In this article, I’m going to explain how to accomplish a perfect bound edge for a knit project.  As I ventured out into teaching, I realized that most of the major pattern companies do not provide very reliable methods for this finishing technique. For the most part, if you have followed instructions in any of the big four (vogue, McCall, simplicity, butterick), you probably got a wonky mess and are not keen to try again anytime soon.

Let me tell you … It’s not you! It’s those bad instructions! Here’s the two common ones I see, and their associated uses (and non-uses)

  1. the double fold binding:
    • method: fold a strip in half and sew 5/8″ seam. Trim, fold over and stitch down
    • pros: fairly straightforward and strong when you manage to get it right
    • cons: usually winds up bulky and distorted. Sometimes uneven if you don’t trim down precisely.
    • when to use: I’ve never found a good use for this one
  2. the turn under and top stitch down:
    • method: turn the edge under twice and top stitch down in a double row of stitching
    • pros: this is very lightweight and fast to accomplish with a cover stitch. Works great for areas that do not need structural support
    • cons: also prone to distortion and can result in stretched out necklines because the edges will not likely all be perpendicular (crosswise) to the grain.
    • when to use: this is a great finish for armholes and hems

ok, so you’re thinking … “Ugh, that’s right! I screw up every neckline! I hate knits! I give up!”

NOT SO FAST! Hang in there, I’m gonna help you out of this frustration. Let’s first discuss WHY these are failing so that we can solve the problem FOREVER. The first reason that your neckline is likely stretching out is because of the amount of recovery and stability in the knit itself. A beefy knit (double knit, heavier jersey, ponte) is less likely to distort because it has more structure, but a sweater knit or lightweight ITY will stretch out and distort once you start stitching if you haven’t made pattern adjustments to account for the lack of recovery.  This is where the edge binding method I’m about to explain is very useful. It can compensate for the lack of recovery and/or structure in just about any fabric.

Lets start with at few basic tips on machine setup and accessories.

  • Thread: the thread doesn’t matter very much, as long as it’s not a heavy or bulky thread
  • Needles: I almost always stick to Schmetz 70/10 stretch or Schmetz 70/10 microtex needles. The choice depends on the fabric, but I’ve had consistent results with both
  • Feet: this depends on whether you have a dual feed model machine or not … If you have a dual feed machine I recommend a 1/4″ quilting foot and a stitch in the ditch foot. If you do not have a dual feed, a walking foot is an improvement, but not required
  • Throat plate: a straight stitch plate will make a big difference. It will prevent the fabric from getting pulled under the plate and minimize spring action in the fabric
  • Tension: sometimes I’ll do a few practice tests to determine if I need to adjust tension. I usually wind up relaxing the tension
  • Stitch setting: a barely noticeable zig zag. This also helps with the tension and prevents stitches from breaking during wear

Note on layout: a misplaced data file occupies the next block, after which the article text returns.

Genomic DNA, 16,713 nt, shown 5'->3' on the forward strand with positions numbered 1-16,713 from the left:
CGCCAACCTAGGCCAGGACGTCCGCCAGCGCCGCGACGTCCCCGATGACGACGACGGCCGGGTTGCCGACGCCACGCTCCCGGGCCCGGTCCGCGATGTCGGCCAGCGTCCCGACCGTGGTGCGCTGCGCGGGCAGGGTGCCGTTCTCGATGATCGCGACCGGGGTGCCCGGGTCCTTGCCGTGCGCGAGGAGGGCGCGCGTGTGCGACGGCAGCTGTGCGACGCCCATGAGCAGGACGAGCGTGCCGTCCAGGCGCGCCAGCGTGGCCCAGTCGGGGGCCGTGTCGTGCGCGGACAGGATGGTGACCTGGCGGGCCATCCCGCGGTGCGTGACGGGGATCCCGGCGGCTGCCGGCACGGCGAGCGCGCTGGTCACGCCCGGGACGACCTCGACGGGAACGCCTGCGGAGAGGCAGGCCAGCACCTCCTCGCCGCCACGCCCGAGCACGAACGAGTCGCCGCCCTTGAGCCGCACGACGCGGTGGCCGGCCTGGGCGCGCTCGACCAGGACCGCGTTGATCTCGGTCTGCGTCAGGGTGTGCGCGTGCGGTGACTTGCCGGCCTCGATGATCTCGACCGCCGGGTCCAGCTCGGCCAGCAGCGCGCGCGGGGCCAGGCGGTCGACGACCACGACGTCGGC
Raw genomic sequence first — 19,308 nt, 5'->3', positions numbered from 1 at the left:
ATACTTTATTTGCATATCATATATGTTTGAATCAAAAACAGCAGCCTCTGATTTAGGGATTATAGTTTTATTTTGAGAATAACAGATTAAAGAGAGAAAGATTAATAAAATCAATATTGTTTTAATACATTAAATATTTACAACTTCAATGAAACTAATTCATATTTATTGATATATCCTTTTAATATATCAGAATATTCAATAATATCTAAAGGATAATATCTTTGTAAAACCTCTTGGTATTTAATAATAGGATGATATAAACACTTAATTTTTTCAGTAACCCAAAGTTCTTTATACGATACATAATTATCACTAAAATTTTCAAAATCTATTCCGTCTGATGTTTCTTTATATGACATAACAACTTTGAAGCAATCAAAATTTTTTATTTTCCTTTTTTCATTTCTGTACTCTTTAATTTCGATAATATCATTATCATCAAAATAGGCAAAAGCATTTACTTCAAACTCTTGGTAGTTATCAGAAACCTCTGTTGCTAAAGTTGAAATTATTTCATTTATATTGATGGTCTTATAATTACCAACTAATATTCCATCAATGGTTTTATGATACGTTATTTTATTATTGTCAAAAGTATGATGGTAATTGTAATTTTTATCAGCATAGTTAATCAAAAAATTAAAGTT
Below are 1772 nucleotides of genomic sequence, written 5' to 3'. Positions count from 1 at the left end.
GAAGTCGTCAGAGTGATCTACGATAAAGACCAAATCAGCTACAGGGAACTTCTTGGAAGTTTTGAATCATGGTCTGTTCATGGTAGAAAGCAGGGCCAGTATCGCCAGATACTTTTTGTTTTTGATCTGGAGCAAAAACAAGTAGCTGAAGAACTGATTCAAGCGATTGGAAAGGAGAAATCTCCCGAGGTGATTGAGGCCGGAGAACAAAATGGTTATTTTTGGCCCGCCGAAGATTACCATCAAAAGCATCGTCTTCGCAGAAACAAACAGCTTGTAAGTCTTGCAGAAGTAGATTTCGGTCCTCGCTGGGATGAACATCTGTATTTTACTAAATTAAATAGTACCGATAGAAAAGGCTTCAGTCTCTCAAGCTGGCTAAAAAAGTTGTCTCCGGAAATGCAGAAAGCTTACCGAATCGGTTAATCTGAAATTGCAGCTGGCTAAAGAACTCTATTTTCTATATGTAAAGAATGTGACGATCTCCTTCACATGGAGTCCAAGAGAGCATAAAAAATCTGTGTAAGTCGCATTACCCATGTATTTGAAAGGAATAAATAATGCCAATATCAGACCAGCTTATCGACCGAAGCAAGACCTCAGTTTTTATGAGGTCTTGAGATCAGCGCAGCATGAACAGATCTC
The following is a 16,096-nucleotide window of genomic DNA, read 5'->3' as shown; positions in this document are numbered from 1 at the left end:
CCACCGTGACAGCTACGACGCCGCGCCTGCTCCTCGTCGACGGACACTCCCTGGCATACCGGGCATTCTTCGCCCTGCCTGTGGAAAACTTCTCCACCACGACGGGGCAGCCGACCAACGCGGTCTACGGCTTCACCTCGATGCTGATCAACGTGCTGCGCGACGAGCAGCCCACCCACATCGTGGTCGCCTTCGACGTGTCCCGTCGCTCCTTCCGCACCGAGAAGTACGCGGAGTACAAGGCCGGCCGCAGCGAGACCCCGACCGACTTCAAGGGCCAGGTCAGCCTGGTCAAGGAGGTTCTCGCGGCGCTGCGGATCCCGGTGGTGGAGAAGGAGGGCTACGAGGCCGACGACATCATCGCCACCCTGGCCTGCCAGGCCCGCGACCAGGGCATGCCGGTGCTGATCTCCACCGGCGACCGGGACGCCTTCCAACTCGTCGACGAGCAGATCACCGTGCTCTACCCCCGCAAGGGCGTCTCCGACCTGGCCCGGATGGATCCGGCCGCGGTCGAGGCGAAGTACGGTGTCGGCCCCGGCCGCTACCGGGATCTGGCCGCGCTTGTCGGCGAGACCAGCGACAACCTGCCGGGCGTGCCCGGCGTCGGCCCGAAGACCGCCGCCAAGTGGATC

So now you’re all set up and ready to start! Let’s now make a few tweaks to our garment, cut a binding strip, and get it done!

  1. Cut your seam allowance on the edge you are binding to 1/4″. That means, if your original seam allowance is 5/8″, cut off 3/8″. I use a rotary cutter to stay precise.
  2. Measure your neckline at the desired finished edge. You’re going to cut a 1″ wide strip of this length, minus 1/2″, of the binding knit fabric. If your garment is a highly unstructured fabric, like a hatchi, then you should consider using a scrap of Lycra for the binding. If you are going with something with less recovery than Lycra, cut another 1″ off of the length of your binding strip

now we start assembly. First you need to decide if you want the binding to show on the right side or not. This method gives you the option to go either way (visible or invisible). My photos show a visible contrast band at the neckline. For visible, you will stitch the right side of the binding to the wrong side of the garment. For invisible, you will stitch right sides together.


Lets start sewing!

  1. with right sides together, sew the ends of the binding strip with a 1/4″ seam allowance
  2. pin the band to the edge, evenly distributing the ease. I usually anchor with four pins: center back, center front, and halfway between both on each side
  3. with the straight stitch plate and 1/4″ foot (if you have it), stitch all the way around
  4. (this is a little tricky to describe, please look at the photo) now, fold the binding around the seam, and then fold it over once more do that the seam you just stitched is at the edge
  5. carefully pin in place all the way around the edge
  6. change to a wide zig zag plate and stitch in the ditch/edge stitch foot. Adjust your needle two or three stops off center to catch the binding
  7. stitch all the way around using the edge of the pinned binding as a guide
  8. Using an iron and press cloth, steam and shrink out any ripples from the fished edge. Flatten it with a tailors clapper (if you have one)
  9. step back and admire your professional looking bound edge!